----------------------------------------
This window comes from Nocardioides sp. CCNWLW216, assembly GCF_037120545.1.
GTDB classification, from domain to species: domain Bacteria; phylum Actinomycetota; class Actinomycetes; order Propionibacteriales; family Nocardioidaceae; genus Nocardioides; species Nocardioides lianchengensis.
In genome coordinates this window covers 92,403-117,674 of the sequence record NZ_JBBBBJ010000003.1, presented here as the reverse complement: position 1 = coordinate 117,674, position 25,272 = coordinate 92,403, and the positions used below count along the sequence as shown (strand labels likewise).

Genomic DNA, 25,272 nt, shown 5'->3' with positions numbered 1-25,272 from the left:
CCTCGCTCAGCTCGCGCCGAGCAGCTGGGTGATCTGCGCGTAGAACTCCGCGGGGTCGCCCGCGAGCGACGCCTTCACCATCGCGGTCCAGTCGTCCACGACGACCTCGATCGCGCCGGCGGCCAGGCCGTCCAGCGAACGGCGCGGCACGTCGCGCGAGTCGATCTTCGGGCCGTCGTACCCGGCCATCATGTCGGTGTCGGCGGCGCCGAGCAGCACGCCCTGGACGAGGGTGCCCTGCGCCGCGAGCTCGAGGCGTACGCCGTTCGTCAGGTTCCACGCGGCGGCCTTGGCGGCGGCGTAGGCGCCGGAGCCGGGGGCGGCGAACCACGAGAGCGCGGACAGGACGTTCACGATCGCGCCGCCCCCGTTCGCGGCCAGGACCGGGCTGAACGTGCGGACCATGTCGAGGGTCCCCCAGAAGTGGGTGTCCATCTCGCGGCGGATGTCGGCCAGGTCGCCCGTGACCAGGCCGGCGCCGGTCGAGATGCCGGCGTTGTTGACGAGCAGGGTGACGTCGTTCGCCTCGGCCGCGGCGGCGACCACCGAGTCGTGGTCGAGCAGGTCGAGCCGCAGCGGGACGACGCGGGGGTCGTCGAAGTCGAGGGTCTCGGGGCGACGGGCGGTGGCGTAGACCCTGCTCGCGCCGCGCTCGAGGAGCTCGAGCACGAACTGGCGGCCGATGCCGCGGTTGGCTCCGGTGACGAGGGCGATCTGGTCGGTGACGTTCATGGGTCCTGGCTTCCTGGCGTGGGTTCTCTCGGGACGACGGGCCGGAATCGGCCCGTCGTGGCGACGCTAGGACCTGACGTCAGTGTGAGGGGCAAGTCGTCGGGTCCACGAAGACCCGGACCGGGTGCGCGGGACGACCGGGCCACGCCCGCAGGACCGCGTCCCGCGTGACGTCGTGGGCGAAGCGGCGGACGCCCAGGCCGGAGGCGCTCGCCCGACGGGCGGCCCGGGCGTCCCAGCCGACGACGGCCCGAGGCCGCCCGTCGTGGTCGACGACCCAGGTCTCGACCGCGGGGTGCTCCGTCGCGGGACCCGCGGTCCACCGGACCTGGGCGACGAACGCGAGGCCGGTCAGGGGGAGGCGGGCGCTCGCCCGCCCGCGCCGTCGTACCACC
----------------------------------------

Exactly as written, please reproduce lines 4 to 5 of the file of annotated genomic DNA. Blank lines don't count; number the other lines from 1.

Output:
Genomic DNA, 25,272 nt, shown 5'->3' with positions numbered 1-25,272 from the left:
CCTCGCTCAGCTCGCGCCGAGCAGCTGGGTGATCTGCGCGTAGAACTCCGCGGGGTCGCCCGCGAGCGACGCCTTCACCATCGCGGTCCAGTCGTCCACGACGACCTCGATCGCGCCGGCGGCCAGGCCGTCCAGCGAACGGCGCGGCACGTCGCGCGAGTCGATCTTCGGGCCGTCGTACCCGGCCATCATGTCGGTGTCGGCGGCGCCGAGCAGCACGCCCTGGACGAGGGTGCCCTGCGCCGCGAGCTCGAGGCGTACGCCGTTCGTCAGGTTCCACGCGGCGGCCTTGGCGGCGGCGTAGGCGCCGGAGCCGGGGGCGGCGAACCACGAGAGCGCGGACAGGACGTTCACGATCGCGCCGCCCCCGTTCGCGGCCAGGACCGGGCTGAACGTGCGGACCATGTCGAGGGTCCCCCAGAAGTGGGTGTCCATCTCGCGGCGGATGTCGGCCAGGTCGCCCGTGACCAGGCCGGCGCCGGTCGAGATGCCGGCGTTGTTGACGAGCAGGGTGACGTCGTTCGCCTCGGCCGCGGCGGCGACCACCGAGTCGTGGTCGAGCAGGTCGAGCCGCAGCGGGACGACGCGGGGGTCGTCGAAGTCGAGGGTCTCGGGGCGACGGGCGGTGGCGTAGACCCTGCTCGCGCCGCGCTCGAGGAGCTCGAGCACGAACTGGCGGCCGATGCCGCGGTTGGCTCCGGTGACGAGGGCGATCTGGTCGGTGACGTTCATGGGTCCTGGCTTCCTGGCGTGGGTTCTCTCGGGACGACGGGCCGGAATCGGCCCGTCGTGGCGACGCTAGGACCTGACGTCAGTGTGAGGGGCAAGTCGTCGGGTCCACGAAGACCCGGACCGGGTGCGCGGGACGACCGGGCCACGCCCGCAGGACCGCGTCCCGCGTGACGTCGTGGGCGAAGCGGCGGACGCCCAGGCCGGAGGCGCTCGCCCGACGGGCGGCCCGGGCGTCCCAGCCGACGACGGCCCGAGGCCGCCCGTCGTGGTCGACGACCCAGGTCTCGACCGCGGGGTGCTCCGTCGCGGGACCCGCGGTCCACCGGACCTGGGCGACGAACGCGAGGCCGGTCAGGGGGAGGCGGGCGCTCGCCCGCCCGCGCCGTCGTACCACC